“So I wanted to use it (title of the movie) for a few reasons,” Woolfolk shared with the Sentinel. “First, because it identified with that part of Japan that I made the movie.  Second of all, it’s a metaphor for the story, like there is forbidden love in the story and also just a metaphor of just a bridge.  Like Daniel the main character, he has to go on a bridge between two different cultures.  In fact there are several characters in the story that cross bridges over the course of the story.  People are crossing bridges between races, between countries, even between generations for example.” 

“I want to do work where people of color can be the norm because we are the norm,” said Woolfolk.  “Not be constrictive by these boxes.  So with “The Harimaya Bridge,” I wanted to get out of that.  There are many kinds of black folks who talk many types of ways, who look many types of ways, who have many types of experiences.” 

It’s important to note that the film would have never come to life if it wasn’t for the interest and the financial assistance of Danny Glover.  Glover was one of three executive producers on the film and was the only American executive producer to assist the project.  In addition to producing, Glover also co-stars in the film as “Joseph Holder,” the brother of the main character, “Daniel Holder,” played by legendary actor and long time friend Ben Guillory.   

Glover and Guillory founded the Robey Theatre Company and have been operating the nonprofit for over 25 years.  A friend urged Woolfolk to reach out to Glover and Guillory and apply for the Walt Disney Development Grant through the Robey Theatre Company. 

“I applied for the grant through them (Robey Theatre Company),” said Woolfolk.  “So Disney gave me the grant and they also gave Robey (Theatre Company) a grant for sponsoring me as well.  So I got to know Danny and Ben that way, they got to know my work and then they read it (“The Harimaya Bridge” script) and they were really supportive of it because it was different but they liked the message of it.  So that’s what got it started and then when I approached Danny about actually being in the film and executive producing it, he was really happy to do it.  He and Ben Guillory are very supportive of young artist, up and coming people.” 

 When asked about his participation in the film, Glover shared that he and Guillory continuously search for projects that express certain themes about relationships among people. Glover feels that Aaron’s script has great potential to bring people together, no matter what cultural differences they have.  Glovers words proved to be valid because after a nationwide theatrical release of the film in Japan during the summer of 2009 the film has been met with critical acclaim.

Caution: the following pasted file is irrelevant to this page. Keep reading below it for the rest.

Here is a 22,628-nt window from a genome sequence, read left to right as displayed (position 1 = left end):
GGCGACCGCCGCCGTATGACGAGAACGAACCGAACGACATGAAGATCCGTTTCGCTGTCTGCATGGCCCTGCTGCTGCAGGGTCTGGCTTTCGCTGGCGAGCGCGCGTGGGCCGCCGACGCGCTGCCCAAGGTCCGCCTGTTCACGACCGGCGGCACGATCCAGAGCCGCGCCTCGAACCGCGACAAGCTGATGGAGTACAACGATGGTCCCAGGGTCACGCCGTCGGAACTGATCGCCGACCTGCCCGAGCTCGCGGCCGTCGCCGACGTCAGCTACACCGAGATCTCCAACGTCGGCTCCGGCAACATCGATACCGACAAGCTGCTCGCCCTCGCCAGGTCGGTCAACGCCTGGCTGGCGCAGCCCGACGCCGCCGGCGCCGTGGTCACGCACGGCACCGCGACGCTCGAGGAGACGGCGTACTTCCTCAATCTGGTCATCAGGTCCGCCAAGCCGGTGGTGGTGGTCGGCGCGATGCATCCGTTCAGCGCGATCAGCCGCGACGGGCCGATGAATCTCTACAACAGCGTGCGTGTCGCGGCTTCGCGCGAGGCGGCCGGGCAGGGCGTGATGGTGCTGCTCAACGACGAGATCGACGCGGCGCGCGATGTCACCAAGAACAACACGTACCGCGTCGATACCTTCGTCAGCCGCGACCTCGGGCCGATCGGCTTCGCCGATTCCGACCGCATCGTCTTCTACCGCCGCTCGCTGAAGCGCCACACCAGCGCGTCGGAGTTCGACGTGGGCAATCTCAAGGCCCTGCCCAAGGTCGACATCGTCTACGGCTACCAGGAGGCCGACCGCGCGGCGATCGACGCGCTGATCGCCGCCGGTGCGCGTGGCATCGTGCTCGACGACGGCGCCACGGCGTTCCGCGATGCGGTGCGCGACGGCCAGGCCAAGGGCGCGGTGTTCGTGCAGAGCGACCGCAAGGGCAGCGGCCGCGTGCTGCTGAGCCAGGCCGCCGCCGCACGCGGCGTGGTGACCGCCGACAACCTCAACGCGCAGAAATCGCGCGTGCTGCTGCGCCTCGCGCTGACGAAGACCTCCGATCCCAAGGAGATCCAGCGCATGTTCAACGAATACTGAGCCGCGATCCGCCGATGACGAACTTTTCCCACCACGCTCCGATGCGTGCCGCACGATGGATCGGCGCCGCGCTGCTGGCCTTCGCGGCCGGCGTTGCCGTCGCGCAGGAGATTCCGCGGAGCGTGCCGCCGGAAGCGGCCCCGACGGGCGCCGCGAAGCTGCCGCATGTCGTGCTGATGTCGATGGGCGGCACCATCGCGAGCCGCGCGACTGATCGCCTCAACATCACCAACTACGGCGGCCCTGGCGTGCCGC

“The biggest difficulty was finding the financing and money,” said Woolfolk.  “That is always the biggest difficulty.  After that it’s easy.  Even the difficult things are easy.   So I mean I am so fortunate that things came together and the timing was right and I met the right people especially the right people over in Japan who really believed in the film and actually the studio who made the film.  They liked the fact that the main characters were African American because for them that was different, that was edgy.  And the head of the studio that made the film, he is into doing things like that and doing things that are different and tell a good story.  He really liked the fact that here are black characters and Japanese characters   but it’s really a universal story that applies to anybody.  And I actually found that the audiences, no matter where I am at, feel the same way.  A lot of white people have said how much they love the characters and how much they identify with the character which is kind of what I wanted to do.  I wanted to make a universal story that just happened to be about black folks because I wanted to put those images of black folks out there but at the same time I wanted them to represent people.”

Categories: Movies